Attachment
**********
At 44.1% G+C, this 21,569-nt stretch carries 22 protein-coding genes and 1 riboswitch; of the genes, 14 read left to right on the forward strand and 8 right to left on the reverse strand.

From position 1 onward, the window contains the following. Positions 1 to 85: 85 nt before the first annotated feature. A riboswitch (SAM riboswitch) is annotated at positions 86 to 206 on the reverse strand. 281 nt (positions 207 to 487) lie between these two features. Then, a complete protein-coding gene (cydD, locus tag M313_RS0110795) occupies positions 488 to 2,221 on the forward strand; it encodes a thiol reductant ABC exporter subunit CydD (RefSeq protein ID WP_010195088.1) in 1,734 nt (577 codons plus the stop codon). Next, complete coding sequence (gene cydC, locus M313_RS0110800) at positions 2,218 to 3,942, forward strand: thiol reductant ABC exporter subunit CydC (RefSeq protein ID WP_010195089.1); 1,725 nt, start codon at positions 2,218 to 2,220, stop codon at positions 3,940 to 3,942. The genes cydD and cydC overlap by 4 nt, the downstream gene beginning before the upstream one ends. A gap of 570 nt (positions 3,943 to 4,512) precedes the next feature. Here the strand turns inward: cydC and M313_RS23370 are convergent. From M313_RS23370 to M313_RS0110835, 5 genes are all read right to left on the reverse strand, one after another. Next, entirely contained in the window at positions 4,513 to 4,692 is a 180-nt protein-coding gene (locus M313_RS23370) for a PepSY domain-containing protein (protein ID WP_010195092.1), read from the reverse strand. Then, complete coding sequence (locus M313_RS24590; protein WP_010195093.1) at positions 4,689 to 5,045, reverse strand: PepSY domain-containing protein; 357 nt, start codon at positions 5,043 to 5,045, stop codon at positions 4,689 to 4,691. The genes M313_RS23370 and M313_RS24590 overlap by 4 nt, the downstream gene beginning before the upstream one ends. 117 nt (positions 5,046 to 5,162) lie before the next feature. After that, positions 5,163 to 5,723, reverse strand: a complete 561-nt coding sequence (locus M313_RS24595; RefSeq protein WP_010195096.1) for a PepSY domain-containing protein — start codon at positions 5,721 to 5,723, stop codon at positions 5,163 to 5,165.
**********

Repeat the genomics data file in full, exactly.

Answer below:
At 44.1% G+C, this 21,569-nt stretch carries 22 protein-coding genes and 1 riboswitch; of the genes, 14 read left to right on the forward strand and 8 right to left on the reverse strand.

From position 1 onward, the window contains the following. Positions 1 to 85: 85 nt before the first annotated feature. A riboswitch (SAM riboswitch) is annotated at positions 86 to 206 on the reverse strand. 281 nt (positions 207 to 487) lie between these two features. Then, a complete protein-coding gene (cydD, locus tag M313_RS0110795) occupies positions 488 to 2,221 on the forward strand; it encodes a thiol reductant ABC exporter subunit CydD (RefSeq protein ID WP_010195088.1) in 1,734 nt (577 codons plus the stop codon). Next, complete coding sequence (gene cydC, locus M313_RS0110800) at positions 2,218 to 3,942, forward strand: thiol reductant ABC exporter subunit CydC (RefSeq protein ID WP_010195089.1); 1,725 nt, start codon at positions 2,218 to 2,220, stop codon at positions 3,940 to 3,942. The genes cydD and cydC overlap by 4 nt, the downstream gene beginning before the upstream one ends. A gap of 570 nt (positions 3,943 to 4,512) precedes the next feature. Here the strand turns inward: cydC and M313_RS23370 are convergent. From M313_RS23370 to M313_RS0110835, 5 genes are all read right to left on the reverse strand, one after another. Next, entirely contained in the window at positions 4,513 to 4,692 is a 180-nt protein-coding gene (locus M313_RS23370) for a PepSY domain-containing protein (protein ID WP_010195092.1), read from the reverse strand. Then, complete coding sequence (locus M313_RS24590; protein WP_010195093.1) at positions 4,689 to 5,045, reverse strand: PepSY domain-containing protein; 357 nt, start codon at positions 5,043 to 5,045, stop codon at positions 4,689 to 4,691. The genes M313_RS23370 and M313_RS24590 overlap by 4 nt, the downstream gene beginning before the upstream one ends. 117 nt (positions 5,046 to 5,162) lie before the next feature. After that, positions 5,163 to 5,723, reverse strand: a complete 561-nt coding sequence (locus M313_RS24595; RefSeq protein WP_010195096.1) for a PepSY domain-containing protein — start codon at positions 5,721 to 5,723, stop codon at positions 5,163 to 5,165.